Way back in 2016, LinkedIn published a great article on what had become many companies’ newest nightmare known as ’employee ghosting’ 👻. “In fields ranging from food service to finance, recruiters and hiring managers say a tightening job market and a sustained labour shortage have contributed to a surge in professionals abruptly cutting off contact and turning silent–the type of behaviour more often associated with online dating than office life.” – Linkedin Spokesperson. Unfortunately, employee ghosting wasn’t just a phase (or something that can only be found on dating apps), it’s still an ongoing issue Many employees feel no need to have an awkward conversation with a recruiter or manager if they can instead take the easy way out and ghost them. There are even companies that brand themselves as ‘quitting services‘ and for a small fee will call your boss on your behalf to formally resign. Employee ghosting is essential to consider when a potential candidate or new employee can now just disappear, and it can happen at any stage in the job cycle. This could be a job candidate who agrees to an interview but then never shows up. They may go so far as to accept a job, yet never appear for the first day of work. It can even be as extreme as current employees who simply leave and never return, no formal resignation, no explanation given. Nothing.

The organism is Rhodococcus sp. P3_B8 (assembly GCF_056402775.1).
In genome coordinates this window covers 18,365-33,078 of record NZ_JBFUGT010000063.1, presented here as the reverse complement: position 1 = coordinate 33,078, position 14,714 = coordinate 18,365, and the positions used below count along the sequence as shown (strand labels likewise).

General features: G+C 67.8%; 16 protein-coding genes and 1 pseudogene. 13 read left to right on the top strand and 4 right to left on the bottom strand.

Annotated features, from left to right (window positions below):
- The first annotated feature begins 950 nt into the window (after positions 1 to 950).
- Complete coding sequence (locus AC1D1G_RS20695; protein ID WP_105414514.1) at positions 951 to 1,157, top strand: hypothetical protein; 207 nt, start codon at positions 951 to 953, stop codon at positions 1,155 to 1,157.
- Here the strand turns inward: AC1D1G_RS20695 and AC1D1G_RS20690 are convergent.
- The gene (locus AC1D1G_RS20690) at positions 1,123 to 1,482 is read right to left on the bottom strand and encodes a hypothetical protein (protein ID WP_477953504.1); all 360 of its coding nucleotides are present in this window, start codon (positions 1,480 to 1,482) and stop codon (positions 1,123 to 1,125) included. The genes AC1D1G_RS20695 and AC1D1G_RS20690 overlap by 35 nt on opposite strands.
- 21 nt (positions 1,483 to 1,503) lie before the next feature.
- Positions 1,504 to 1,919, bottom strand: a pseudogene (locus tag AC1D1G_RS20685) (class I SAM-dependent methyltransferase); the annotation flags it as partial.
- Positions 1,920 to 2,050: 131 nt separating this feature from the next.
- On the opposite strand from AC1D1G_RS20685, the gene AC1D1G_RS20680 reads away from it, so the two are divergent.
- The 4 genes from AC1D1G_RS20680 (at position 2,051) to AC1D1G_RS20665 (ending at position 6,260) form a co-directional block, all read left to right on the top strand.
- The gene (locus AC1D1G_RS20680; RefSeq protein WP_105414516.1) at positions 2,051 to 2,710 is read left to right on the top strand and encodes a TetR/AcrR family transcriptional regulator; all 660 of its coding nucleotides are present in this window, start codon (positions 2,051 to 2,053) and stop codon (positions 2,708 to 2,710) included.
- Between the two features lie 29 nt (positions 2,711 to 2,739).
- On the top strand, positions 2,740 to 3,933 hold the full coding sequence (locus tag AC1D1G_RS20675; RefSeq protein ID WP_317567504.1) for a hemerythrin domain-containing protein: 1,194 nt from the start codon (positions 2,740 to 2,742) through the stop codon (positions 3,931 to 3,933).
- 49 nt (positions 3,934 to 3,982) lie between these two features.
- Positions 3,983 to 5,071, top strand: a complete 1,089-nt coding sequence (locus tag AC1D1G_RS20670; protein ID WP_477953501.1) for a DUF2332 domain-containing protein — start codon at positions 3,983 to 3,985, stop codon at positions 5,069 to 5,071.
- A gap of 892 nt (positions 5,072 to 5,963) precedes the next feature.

Was it something you said?
We doubt it was something your business actually did. But it raises a good question, why does it happen? 🤔 It’s a complex thing but the truth is, employee ghosting has multiple contributing factors.
- The unemployment rate is lower than it has been in almost two decades across many countries. In Australia, we’ve been holding steady at an unemployment rate of 5.2% in 2019. But with more open jobs than unemployed people, candidates have a newfound advantage. If they don’t like a job situation, or if they find something better during the recruitment or employment process, it’s easier than ever to just go and pick another company.
- The effects technology has on the communication style of the younger generation is another factor. Social media and messaging apps help people establish relationships quicker, but a lack of face-to-face communication and personal contact often create relationships that lack depth. Therefore, employees don’t feel guilty for leaving businesses’ high and dry.
- Are employers just getting a taste of their own medicine? In the same article from Linkedin one of their spokespersons controversially stated that this could just be a cycle of power between employers and employees.
“Let’s remember that employers ghost their employees all the time. Have you ever worked at a company where management decided to lay off 30 percent of the workforce so they could hit the numbers to earn their bonuses? Employees find out on Friday afternoon that they won’t be allowed inside the building on Monday morning… Employment is a brutal arrangement in which employees can quit at any time for any reason and employers can fire employees at any time for any reason. Hate the game, not the players.“ This harsh interpretation can be left up to your own discretion but leads to an interesting debate as to whether this is just part of an on-going cycle. Do employees currently have the upper hand?
What do I do if it happens to my business?